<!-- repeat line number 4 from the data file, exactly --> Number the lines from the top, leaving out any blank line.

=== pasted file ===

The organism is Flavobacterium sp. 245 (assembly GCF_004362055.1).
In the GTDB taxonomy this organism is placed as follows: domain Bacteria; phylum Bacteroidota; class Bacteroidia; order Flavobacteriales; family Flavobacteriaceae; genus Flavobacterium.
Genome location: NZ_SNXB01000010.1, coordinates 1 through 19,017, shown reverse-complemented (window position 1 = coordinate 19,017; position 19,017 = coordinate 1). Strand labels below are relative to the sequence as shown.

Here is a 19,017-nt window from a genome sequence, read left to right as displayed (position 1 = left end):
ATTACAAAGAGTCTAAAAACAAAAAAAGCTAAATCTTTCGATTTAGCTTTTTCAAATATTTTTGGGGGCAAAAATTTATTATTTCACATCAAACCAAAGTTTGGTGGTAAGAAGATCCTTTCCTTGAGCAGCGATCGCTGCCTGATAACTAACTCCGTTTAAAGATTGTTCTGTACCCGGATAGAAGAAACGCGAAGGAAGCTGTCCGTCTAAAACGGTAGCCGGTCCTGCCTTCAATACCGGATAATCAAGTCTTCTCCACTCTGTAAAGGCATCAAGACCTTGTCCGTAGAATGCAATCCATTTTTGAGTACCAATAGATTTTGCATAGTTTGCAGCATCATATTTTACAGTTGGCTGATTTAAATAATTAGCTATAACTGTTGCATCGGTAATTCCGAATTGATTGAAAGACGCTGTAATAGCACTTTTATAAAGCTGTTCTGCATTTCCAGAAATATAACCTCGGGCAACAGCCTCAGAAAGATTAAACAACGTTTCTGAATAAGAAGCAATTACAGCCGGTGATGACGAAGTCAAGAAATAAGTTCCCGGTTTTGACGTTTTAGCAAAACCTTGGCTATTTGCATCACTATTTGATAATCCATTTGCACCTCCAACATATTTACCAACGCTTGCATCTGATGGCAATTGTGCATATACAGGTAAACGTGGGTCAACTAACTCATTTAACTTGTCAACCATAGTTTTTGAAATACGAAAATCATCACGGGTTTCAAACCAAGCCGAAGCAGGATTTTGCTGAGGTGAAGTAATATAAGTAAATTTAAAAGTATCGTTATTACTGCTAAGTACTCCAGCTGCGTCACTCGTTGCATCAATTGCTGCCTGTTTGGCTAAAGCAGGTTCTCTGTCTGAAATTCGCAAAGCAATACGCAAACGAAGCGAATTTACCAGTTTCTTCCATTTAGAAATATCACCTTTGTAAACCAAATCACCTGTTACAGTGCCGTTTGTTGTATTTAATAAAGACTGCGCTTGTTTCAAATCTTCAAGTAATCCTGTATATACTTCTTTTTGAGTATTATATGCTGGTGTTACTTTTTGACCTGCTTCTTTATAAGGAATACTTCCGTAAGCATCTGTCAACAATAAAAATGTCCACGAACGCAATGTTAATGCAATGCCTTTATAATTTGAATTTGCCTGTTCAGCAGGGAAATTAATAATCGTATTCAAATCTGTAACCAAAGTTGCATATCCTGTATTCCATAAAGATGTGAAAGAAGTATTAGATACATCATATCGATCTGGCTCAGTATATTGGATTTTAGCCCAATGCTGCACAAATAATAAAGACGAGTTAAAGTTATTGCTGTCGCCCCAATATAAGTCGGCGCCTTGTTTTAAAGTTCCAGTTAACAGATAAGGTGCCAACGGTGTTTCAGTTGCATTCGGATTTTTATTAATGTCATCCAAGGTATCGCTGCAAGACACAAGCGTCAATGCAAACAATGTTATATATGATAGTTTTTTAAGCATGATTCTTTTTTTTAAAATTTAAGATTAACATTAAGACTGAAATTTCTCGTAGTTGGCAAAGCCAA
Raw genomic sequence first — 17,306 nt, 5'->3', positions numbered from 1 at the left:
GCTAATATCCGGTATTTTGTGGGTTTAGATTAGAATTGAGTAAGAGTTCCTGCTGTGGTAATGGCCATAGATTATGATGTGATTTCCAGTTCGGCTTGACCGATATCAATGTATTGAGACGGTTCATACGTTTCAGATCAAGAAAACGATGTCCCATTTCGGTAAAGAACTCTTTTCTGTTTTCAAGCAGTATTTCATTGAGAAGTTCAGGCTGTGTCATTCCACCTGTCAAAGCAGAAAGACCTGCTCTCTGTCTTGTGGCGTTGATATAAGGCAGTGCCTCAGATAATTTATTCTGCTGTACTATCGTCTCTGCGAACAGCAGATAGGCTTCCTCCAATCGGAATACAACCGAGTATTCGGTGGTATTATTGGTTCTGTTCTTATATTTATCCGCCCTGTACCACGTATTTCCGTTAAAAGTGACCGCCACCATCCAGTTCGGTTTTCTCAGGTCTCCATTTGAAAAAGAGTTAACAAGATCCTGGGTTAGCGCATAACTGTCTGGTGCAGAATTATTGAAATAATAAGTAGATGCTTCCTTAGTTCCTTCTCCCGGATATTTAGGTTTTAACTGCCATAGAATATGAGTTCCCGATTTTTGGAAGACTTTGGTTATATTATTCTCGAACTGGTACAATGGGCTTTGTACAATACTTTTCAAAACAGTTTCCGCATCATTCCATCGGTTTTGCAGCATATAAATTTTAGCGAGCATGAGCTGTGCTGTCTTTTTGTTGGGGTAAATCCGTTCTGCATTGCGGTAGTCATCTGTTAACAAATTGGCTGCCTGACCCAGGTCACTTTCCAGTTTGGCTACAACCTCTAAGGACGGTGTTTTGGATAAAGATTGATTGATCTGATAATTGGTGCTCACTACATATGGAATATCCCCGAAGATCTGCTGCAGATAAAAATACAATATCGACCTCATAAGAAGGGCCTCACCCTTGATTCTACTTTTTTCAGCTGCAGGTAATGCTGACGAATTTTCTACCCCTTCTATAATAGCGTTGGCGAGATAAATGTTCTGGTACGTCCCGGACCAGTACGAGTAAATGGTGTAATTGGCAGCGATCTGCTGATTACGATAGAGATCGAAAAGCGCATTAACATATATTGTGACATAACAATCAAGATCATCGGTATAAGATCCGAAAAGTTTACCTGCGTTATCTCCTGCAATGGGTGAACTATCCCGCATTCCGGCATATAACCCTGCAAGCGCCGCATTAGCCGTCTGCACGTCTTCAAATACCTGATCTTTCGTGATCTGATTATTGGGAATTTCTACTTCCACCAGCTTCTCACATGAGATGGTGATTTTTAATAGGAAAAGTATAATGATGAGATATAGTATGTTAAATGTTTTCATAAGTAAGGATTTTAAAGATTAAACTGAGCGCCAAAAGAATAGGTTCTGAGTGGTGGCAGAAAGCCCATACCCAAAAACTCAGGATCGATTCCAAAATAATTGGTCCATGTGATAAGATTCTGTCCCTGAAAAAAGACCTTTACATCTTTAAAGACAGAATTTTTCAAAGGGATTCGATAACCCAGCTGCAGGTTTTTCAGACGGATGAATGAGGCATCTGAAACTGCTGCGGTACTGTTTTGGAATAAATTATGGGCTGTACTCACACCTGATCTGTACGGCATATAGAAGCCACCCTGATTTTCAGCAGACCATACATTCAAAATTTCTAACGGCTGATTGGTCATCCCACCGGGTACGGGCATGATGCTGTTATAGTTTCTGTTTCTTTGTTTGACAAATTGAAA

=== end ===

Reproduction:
Here is a 19,017-nt window from a genome sequence, read left to right as displayed (position 1 = left end):